• Reassure safety about victims: They still need reassurance and want specifics for their own safety as well as others.

“The U.S. Health Department is checking the milk and none will be delivered to the United States.”

“Our best scientists say radiation will never reach our coast and will blow out to sea.”

Tweens and teens are also developing more empathy so often are concerned about other people’s safety.

“The coalition is using precision strikes which means they’re not firing missiles at night and not where there are civilians.”

Teens may want more clarification about what is being done to help those in need.

“Our military is there to offer support.” “The Red Cross is sending in food and blankets.”

• Give honest answers on “need to know basis.”Adolescents can discuss events on a more sophisticated level and may ask those “What will happen next?” type questions.

Be also prepared for more difficult questions about complicated new coverage like: “What is nuclear energy?” or “Is nuclear power safe?” Also, be ready to learn about radiation, nuclear reactors and fuel rods from your teen.

• Extend learning.Don’t pretend to know answers-just turn them into teachable moments: “I don’t know. Let’s go online and read what a reactor plant is.” “I’m not sure where our ships are firing from. Let’s look on a map.” Or say you’ll get back with the answer or ask him to ask his science teacher and then tell you.

Adolescents are also concerned about “unfairness” issues: “Why can’t the country solve the problem for themselves?” Use those moments to discuss your values and hold some dynamic family political discussions.

Share News of Hope and Compassion

While the headlines feature devastation, war and death, there are glorious stories of heroism, cooperation and goodness. It’s important to assure your children that there’s more to the world than destruction and sorrow.  Look those “Good News Repots”-the positive stories in the world–to share with your family. For instance, discuss the cooperation and resilience of the Japanese people.

Or offer news about a rescue: “Did you hear about the grandmother and her grandson in Japan who were found after nine days? The rescuers never gave up!”

Empower Kids With Proactive Ways to Help

One proven way to reduce jitters is to find ways for kids to help victims. You might start by asking: “Why do you think people should do to help?” Or brainstorm ideas as a family. Model compassion and involvement for your kids to copy: “I’m concerned about the children in Japan. “I’m going to find a charity where I can make a donation to help.”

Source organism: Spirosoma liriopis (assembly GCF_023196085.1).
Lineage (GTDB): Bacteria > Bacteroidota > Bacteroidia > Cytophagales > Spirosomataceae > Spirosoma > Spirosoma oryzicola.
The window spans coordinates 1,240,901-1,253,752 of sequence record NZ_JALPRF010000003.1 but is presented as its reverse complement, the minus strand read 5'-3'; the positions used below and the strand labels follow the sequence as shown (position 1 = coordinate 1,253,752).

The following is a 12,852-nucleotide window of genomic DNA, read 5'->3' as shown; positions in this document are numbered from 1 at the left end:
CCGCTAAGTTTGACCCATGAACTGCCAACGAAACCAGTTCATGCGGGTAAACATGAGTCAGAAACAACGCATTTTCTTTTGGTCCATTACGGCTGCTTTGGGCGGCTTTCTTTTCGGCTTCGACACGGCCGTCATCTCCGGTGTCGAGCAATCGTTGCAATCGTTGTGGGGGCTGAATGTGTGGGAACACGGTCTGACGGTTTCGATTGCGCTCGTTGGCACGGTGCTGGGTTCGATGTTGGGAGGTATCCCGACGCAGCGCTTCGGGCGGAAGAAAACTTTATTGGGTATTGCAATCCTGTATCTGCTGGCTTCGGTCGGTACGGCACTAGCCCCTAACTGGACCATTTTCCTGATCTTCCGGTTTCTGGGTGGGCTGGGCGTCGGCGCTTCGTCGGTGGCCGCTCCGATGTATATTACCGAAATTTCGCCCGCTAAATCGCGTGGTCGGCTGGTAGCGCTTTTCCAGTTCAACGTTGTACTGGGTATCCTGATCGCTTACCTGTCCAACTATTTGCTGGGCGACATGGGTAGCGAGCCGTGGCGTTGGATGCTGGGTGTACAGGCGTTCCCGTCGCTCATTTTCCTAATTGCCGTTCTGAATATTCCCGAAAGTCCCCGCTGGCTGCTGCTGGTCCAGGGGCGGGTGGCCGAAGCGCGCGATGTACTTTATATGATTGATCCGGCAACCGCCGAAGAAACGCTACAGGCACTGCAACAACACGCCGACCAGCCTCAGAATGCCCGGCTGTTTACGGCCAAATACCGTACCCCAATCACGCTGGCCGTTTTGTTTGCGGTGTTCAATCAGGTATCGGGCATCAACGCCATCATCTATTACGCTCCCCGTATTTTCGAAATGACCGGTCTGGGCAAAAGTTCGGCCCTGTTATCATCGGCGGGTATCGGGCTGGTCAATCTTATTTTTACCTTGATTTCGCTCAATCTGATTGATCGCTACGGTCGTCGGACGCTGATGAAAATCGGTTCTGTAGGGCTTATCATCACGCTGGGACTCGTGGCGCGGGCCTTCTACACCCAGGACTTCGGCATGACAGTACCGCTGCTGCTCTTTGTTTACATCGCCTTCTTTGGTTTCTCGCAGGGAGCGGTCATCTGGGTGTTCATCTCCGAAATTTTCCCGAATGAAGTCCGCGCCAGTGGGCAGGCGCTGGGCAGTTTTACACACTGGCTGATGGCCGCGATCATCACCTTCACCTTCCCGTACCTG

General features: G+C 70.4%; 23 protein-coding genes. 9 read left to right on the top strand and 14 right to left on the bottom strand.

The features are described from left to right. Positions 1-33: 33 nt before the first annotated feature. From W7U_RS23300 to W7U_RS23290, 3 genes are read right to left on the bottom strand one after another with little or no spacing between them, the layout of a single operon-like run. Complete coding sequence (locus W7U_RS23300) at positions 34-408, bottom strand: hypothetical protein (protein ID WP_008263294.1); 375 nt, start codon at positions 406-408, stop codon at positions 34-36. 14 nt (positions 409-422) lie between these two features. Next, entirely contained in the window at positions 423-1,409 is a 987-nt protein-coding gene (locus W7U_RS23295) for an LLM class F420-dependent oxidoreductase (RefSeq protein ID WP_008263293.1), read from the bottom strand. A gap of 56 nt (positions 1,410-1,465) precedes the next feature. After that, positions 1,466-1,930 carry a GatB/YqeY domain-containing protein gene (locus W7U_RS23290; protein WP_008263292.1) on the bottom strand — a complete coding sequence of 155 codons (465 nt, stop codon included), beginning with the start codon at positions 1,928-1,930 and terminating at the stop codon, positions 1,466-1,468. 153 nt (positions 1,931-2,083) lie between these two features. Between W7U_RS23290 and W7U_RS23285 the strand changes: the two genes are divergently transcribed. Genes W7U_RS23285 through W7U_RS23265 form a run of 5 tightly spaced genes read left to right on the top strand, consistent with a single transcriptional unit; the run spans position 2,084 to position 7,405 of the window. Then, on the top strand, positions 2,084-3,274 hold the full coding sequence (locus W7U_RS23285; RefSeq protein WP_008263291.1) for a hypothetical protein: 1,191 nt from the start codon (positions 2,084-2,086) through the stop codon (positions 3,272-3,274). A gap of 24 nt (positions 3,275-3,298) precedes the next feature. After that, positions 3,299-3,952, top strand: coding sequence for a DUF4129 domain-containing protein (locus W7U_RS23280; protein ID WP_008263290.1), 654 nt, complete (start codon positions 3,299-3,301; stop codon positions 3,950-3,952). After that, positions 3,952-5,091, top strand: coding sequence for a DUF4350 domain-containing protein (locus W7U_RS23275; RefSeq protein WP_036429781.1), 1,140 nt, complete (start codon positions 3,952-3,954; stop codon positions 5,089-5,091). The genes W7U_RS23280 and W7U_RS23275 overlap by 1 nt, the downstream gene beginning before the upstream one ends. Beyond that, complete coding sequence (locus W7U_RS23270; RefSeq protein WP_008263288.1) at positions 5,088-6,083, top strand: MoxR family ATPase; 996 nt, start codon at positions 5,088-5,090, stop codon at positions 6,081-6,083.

Or try these ideas:

• Draw or write letters: Young children can draw or write letters that convey concern to school children and send them to schools in Vanuatu

• Put together care packages: Help your kids put together a “care package” (a teddy bear, crayons, coloring book) and send to a child in Haiti or

• Make donations: Older kids can start a clothing drive, collect sleeping bags, raise funds with friends for the Red Cross, or gather all the coins to make a donation.

• Attend a service: If your family is religious say a prayer for those affected by the disaster.

Take  Your Child’s Emotional Pulse

It is normal for kids to be jittery when hearing or seeing tragic news events. Be concerned if anxiety signs like the ones that follow continue to last or increase. If so, get the help of a mental health professional: If your child shows signs of anxiety for more than a few weeks or if you’re concerned seek professional help.


Feelings of helplessness or  hopelessness

Behavior regression: acting out

Suddenly clingy or withdrawn

Quick to anger, easily upset

Fatigue, exhaustion

Inability to focus

Difficulty sleeping, nightmares

Change in eating patterns

Headache and nausea

How a child copes with tragic news depends on factors such age, genetic predisposition, and past experiences. Younger children are often more likely to be overwhelmed by events that might not bother an older child.

Children more vulnerable to tragic news are those who may have experienced a recent tragedy or stress-related incident such as an accident, divorce, illness, death of a loved one, have a deployed parent or loved one near the tragedy or a more anxious or sensitive temperament.

The Bottom Line

Trauma, war, and natural disasters and are a sad but inevitable part of life. The good news is that by offering the right support parents can reduce kid jitters, help them learn ways to rebound and instill optimism about their future.

Now take a deep breath, and go hug your kids.

Dr. Michele Borba, Parenting Expert

I am an educational psychologist, parenting expert, TODAY show contributor and author of 22 books.

You can also refer to my daily blog, Dr. Borba’s Reality Checkfor ongoing parenting solutions and late-breaking news about child development.

Follow me on twitter @MicheleBorba

You can also find dozens more research-based and practical tips in my latest book, The Big Book of Parenting Solutions.Tips from this blog were adapted from the chapters Stressed and Worrying About the World.